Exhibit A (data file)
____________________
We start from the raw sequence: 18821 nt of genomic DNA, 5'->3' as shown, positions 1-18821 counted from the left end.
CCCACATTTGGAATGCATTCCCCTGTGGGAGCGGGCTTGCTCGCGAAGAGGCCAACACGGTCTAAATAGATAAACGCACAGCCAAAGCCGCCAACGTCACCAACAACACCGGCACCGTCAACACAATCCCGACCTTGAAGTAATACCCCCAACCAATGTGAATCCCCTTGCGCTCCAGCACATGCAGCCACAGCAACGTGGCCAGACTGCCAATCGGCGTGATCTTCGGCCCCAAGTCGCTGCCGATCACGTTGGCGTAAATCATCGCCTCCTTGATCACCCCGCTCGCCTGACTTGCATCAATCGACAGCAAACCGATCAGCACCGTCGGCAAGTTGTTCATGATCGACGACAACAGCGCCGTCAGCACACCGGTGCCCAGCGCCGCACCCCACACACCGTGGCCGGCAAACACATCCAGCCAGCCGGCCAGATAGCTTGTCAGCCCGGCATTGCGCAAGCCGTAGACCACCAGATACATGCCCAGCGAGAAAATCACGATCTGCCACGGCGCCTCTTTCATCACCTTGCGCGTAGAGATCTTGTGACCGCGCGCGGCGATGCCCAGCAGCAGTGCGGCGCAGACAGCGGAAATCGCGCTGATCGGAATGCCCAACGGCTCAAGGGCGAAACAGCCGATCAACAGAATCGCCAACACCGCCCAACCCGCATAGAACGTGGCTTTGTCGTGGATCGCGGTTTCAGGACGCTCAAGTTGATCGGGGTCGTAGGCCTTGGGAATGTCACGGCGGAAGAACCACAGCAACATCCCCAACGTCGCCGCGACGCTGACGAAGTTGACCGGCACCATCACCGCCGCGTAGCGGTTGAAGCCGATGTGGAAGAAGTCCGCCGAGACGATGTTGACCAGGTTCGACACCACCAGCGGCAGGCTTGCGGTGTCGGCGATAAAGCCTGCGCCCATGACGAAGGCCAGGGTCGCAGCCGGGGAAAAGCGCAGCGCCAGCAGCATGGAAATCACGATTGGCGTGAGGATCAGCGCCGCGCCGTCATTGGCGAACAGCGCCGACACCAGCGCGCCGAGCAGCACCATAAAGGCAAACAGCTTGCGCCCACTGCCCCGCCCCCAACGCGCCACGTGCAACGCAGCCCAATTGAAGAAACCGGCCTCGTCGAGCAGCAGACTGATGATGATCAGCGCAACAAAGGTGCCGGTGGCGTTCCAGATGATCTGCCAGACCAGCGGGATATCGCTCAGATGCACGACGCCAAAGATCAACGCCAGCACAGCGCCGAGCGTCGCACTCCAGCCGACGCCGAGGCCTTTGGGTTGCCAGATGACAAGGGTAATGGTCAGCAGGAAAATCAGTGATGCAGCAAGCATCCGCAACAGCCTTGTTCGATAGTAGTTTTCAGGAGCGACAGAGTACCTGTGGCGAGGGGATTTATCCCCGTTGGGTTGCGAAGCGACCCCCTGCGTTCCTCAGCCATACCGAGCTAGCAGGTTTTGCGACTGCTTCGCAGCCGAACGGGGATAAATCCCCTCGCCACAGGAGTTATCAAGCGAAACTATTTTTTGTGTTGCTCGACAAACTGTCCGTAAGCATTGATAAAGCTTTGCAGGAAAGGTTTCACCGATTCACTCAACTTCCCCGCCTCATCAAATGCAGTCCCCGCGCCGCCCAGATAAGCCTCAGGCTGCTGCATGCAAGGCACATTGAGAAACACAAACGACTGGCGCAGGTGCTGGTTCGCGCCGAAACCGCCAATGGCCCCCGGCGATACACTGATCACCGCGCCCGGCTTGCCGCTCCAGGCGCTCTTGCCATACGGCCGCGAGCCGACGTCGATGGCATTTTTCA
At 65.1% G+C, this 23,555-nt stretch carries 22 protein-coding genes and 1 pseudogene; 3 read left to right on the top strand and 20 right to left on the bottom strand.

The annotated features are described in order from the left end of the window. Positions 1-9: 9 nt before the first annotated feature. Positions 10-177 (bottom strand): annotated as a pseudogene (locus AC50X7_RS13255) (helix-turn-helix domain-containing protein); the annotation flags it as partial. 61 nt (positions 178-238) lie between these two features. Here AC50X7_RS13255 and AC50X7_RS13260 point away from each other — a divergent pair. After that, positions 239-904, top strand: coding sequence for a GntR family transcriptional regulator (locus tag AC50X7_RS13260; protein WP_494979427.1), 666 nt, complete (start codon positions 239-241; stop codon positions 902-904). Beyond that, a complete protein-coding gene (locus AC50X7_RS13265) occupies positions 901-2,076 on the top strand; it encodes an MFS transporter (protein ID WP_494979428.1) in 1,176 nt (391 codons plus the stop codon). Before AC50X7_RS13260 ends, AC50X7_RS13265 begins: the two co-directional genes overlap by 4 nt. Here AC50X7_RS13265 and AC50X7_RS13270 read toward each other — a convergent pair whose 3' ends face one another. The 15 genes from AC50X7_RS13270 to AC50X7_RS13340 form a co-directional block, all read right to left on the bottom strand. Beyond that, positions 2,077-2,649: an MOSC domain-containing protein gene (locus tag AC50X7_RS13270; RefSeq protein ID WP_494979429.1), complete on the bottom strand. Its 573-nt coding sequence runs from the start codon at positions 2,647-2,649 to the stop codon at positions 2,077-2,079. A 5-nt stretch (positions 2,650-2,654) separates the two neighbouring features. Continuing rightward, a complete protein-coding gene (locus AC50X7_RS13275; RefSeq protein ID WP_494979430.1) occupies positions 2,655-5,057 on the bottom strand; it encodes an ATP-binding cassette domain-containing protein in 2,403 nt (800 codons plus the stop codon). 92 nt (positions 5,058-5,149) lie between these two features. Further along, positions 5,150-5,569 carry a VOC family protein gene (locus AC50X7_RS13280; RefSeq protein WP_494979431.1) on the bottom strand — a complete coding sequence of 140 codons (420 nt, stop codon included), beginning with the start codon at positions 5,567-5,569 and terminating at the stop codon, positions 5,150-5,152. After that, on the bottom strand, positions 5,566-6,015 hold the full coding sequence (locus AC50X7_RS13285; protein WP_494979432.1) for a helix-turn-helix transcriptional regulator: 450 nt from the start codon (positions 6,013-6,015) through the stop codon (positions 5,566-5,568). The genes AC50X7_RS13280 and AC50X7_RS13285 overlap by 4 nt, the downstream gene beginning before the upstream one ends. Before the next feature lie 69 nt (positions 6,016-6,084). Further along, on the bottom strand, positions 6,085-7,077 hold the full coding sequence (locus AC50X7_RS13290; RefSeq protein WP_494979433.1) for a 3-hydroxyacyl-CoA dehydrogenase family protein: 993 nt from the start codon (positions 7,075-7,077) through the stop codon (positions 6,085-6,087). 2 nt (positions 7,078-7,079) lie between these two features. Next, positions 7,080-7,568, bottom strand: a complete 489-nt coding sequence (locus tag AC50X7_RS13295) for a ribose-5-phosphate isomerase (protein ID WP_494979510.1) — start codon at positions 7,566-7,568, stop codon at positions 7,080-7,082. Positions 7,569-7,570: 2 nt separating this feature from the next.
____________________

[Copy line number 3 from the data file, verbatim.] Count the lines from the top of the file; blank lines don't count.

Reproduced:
At 65.1% G+C, this 23,555-nt stretch carries 22 protein-coding genes and 1 pseudogene; 3 read left to right on the top strand and 20 right to left on the bottom strand.